Two of my favourite picture books that I read to my three children are Love you Forever by Robert Munsch and The Runaway Bunny by Margaret Wise Brown. I loved them for a truth they communicated about how much a mother loves her child. In the Runaway Bunny, the little bunny wanted to run away, but his mother tells him she would run after him because “you are my little bunny”.
Love you forever expresses the love a mother has for her child from birth to old age. It is sentimental and usually brings a tear to my eye, but there is a little verse that expresses a deep truth that a wise Mum wants to communicate to her child: “I’ll love you forever, I’ll like you for always, as long as I’m living my baby you’ll be.”
How do we show our children that we love them? And I mean unconditionally love them? Or do they feel loved only when they have pleased us? When they have been good? Do we love our children in the same manner that God loves us? Unconditionally. Without reservation.
To be perfectly honest, this is one of the hardest jobs I have ever been asked to do. I think it would be easier to go bungy jumping and sky diving than to love my children in the same manner that God loves me.
If unconditional love was not modelled to you as a child, then it is even more difficult. It is easy to leave home, go to bible study, church or play group and put on a bright friendly smile, race around like a headless chook and come home totally exhausted to our children with no reserves left to deal with their needs and demands. Our children need more than us telling them with words that we love them and apologies for our tiredness and grumpiness – yet again.
I am always challenged by how much God loves me: “How great is the love the Father has lavished on us, that we should be called the children of God!” (1 John 3:1) or look at Psalm 103 in which the love of God for his people is expressed clearly. This is our role model and we can pray that God will fill us with this love for our children day in and day out.
If you are struggling with loving your children, take time to remind yourself of God’s deep and unconditional love for you by pondering the words of this Psalm.
In Paul’s letters to the Corinthians, he says something to his readers that is rather interesting. He is clearly frustrated by their behaviour and is strongly rebuking them and he then says: “What do you prefer? Shall I come to you with a whip, or in love and with a gentle spirit?” (I Cor 4:21.) Our children are children and by definition will behave childishly, irritatingly and annoyingly – constantly and the challenge is to not meet it with aggression, anger and harshness but with love and a gentle spirit. I don’t know about you, but I find this a hard call.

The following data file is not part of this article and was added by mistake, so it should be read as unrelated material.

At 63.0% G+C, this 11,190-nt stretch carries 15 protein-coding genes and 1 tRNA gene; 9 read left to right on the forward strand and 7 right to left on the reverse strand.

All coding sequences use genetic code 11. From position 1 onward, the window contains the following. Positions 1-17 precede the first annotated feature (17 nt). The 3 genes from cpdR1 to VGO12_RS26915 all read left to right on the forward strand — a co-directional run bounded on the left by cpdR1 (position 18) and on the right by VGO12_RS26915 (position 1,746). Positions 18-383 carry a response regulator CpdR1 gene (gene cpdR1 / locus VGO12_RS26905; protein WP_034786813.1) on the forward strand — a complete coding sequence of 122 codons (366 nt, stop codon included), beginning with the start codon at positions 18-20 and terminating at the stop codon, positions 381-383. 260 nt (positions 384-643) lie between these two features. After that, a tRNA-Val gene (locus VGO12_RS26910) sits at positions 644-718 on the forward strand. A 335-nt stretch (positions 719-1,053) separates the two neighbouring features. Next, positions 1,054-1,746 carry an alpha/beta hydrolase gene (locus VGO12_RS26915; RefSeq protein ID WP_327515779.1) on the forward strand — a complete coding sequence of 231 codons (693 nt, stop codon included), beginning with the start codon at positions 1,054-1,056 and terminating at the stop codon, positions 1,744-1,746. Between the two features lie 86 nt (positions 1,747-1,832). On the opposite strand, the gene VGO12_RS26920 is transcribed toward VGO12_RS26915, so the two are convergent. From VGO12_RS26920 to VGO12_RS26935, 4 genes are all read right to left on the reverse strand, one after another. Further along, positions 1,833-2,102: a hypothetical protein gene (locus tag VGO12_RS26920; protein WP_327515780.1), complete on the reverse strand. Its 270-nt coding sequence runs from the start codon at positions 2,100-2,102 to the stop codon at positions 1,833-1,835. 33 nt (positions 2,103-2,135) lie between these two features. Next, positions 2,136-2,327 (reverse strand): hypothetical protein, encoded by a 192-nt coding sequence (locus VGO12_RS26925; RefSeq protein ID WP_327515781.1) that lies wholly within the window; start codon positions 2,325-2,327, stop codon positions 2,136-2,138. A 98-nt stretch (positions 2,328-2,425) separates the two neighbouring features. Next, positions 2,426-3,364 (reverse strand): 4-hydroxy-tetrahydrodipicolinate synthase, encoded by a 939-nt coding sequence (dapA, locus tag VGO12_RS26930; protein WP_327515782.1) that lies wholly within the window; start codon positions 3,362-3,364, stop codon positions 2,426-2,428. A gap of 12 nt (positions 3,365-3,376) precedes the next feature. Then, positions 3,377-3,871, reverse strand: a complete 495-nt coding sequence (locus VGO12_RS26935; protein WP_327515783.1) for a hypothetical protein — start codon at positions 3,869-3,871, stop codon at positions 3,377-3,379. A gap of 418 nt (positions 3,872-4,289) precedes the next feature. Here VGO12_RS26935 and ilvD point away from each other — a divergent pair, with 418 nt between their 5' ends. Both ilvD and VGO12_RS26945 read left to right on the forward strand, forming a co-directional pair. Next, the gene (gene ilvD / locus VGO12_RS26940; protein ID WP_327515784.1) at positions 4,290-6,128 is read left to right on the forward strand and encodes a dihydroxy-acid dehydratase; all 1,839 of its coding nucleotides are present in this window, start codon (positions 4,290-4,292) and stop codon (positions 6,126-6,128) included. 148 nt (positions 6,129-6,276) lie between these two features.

You know what? It doesn’t get easier as your children grow older. Their behaviour changes and what will drive you crazy will change, but it is still a challenge. Do they feel loved only when their hair is neatly brushed, their rooms are clean and sparkly and when they are dating someone who is Christian, or when they achieve well at school? What message do we communicate to our children with the words we say to them – especially when we are disappointed with their choices and actions. Keith often says to me “Sarah, take a deep breath and keep your mouth shut.” Sounds easy? It isn’t – let me tell you.
One of the wisest parenting gurus I know is Ross Campbell and he has written a number of books that explain in practical ways how to love our children with unconditional love. I was given a copy of his book How to really love your child when Michael was four weeks old. It is short, easy to read and I read it in one sitting and then returned to the beginning and read it more slowly. Amazingly, it provided me with the tools and strategies to show my tiny baby that I loved him, and amazingly, he is now almost 24 and it still provides me with the tools and strategies to show him, now a fine young man that I love him. I don’t know of many parenting books that last this time span.
There are three ways we can demonstrate to our children that they are loved. We can use eye contact – looking directly into our children’s eyes – and not just when we are cross with them, physical contact – which will vary depending on age – cuddles, hand on shoulder, ruffled hair, back massage, and focussed attention – time alone with each child in which you do something just with them and you give them your undivided attention – your mobile phone is switched off, you are not giving them continual partial attention but your full attention. Doing these things regularly with each of our children fills their emotional tanks and communicates that we love them.
I have made a postcard based on Psalm 103 – a good place to start might be to reflect on God’s deep love for you and remember all the times he does overlook our flaws and disappointments and failures.